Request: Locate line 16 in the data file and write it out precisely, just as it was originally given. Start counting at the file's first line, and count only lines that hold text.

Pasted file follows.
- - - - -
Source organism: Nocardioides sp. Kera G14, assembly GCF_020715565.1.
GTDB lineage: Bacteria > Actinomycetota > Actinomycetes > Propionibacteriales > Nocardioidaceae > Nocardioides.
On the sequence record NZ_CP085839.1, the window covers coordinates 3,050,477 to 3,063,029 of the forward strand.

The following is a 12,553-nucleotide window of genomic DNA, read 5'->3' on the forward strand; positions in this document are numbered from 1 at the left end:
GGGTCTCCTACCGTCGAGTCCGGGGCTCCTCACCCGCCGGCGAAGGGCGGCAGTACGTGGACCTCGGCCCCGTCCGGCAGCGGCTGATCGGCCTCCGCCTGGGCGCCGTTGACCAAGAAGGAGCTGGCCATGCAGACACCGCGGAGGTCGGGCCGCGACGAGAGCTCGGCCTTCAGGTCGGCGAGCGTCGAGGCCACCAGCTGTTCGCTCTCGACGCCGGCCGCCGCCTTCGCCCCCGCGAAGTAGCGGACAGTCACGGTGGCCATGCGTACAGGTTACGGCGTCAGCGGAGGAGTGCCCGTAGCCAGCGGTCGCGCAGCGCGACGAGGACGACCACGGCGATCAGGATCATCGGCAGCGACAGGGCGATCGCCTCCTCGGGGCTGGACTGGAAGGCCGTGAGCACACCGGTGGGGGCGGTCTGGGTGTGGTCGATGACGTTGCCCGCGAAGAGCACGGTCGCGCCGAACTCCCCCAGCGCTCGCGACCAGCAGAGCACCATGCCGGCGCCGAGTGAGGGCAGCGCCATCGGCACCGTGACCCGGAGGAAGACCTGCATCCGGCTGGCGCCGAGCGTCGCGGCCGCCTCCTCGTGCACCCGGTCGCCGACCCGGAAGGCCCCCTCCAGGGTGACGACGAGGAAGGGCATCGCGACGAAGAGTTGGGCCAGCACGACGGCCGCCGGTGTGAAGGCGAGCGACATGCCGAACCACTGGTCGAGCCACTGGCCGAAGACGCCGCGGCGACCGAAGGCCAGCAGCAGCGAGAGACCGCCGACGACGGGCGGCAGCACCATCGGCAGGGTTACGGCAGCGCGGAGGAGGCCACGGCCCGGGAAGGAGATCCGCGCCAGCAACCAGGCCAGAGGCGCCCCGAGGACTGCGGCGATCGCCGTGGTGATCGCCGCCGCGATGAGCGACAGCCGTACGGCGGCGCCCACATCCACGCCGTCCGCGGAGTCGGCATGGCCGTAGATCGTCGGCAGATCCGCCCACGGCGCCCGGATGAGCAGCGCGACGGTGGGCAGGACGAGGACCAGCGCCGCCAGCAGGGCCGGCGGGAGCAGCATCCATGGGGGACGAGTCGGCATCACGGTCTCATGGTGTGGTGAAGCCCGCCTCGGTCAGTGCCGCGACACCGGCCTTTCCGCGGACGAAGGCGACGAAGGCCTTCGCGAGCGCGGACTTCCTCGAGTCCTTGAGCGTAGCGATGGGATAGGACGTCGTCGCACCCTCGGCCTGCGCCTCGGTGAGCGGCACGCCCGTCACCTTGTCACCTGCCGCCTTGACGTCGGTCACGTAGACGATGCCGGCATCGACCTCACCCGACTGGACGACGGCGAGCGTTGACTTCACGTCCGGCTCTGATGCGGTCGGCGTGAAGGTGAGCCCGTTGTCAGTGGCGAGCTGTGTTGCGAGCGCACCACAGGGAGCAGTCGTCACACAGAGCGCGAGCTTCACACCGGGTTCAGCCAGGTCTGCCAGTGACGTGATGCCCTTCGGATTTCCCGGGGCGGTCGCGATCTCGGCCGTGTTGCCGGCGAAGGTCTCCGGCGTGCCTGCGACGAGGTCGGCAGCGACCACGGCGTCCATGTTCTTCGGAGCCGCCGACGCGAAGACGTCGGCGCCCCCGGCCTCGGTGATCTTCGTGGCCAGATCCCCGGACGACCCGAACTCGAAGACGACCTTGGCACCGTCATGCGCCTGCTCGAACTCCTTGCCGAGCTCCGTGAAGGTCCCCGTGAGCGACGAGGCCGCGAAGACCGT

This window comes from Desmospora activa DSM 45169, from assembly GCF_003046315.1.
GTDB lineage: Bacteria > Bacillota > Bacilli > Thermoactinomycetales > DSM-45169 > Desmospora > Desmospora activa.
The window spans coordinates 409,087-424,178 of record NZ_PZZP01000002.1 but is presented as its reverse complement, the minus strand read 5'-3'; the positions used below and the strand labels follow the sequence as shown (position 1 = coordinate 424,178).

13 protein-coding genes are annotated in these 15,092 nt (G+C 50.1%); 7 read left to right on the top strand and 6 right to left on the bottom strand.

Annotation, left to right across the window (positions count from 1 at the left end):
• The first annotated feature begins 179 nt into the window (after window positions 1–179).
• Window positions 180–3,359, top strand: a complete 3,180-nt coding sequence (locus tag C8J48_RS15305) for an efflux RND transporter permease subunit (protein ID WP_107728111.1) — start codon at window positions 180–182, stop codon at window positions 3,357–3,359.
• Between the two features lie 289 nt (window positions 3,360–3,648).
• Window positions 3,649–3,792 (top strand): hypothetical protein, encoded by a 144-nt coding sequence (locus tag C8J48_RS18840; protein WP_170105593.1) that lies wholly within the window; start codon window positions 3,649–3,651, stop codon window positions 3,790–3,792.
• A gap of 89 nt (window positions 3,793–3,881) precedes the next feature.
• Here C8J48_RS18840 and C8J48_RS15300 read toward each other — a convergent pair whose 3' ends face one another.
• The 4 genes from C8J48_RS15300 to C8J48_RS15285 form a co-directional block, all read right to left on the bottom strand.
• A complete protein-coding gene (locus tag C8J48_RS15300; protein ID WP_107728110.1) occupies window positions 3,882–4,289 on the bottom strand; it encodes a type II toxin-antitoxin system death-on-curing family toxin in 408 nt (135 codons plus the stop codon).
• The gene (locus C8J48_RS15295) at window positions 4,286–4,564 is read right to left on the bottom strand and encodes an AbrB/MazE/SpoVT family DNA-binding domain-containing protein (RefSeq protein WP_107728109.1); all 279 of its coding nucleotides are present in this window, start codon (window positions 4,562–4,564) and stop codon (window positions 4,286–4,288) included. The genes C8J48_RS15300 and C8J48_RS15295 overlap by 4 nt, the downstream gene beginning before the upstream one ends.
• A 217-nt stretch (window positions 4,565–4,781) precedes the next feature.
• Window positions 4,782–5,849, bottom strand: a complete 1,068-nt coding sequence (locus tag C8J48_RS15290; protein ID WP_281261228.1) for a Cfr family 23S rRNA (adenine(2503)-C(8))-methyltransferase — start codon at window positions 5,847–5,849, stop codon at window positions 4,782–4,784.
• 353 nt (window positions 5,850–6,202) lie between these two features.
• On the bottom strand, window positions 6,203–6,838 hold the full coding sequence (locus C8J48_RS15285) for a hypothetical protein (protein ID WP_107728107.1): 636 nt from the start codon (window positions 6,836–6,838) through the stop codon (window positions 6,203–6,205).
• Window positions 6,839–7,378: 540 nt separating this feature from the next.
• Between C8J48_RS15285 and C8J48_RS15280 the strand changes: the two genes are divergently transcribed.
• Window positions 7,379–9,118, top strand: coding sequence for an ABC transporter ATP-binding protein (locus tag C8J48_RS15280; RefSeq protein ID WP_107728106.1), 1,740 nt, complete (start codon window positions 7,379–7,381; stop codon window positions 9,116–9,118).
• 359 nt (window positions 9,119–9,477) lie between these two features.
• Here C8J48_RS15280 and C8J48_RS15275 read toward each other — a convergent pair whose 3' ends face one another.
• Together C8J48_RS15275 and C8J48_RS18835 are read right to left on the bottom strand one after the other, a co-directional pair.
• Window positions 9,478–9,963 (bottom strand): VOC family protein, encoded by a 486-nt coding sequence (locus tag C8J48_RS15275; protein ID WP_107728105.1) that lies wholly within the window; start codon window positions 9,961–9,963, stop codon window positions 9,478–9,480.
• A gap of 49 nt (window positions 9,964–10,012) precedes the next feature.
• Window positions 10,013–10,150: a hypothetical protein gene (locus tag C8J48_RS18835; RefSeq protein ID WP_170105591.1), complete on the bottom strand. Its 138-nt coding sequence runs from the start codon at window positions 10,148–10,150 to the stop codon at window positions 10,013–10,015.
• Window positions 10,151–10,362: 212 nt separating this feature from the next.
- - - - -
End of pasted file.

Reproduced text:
• Here C8J48_RS18840 and C8J48_RS15300 read toward each other — a convergent pair whose 3' ends face one another.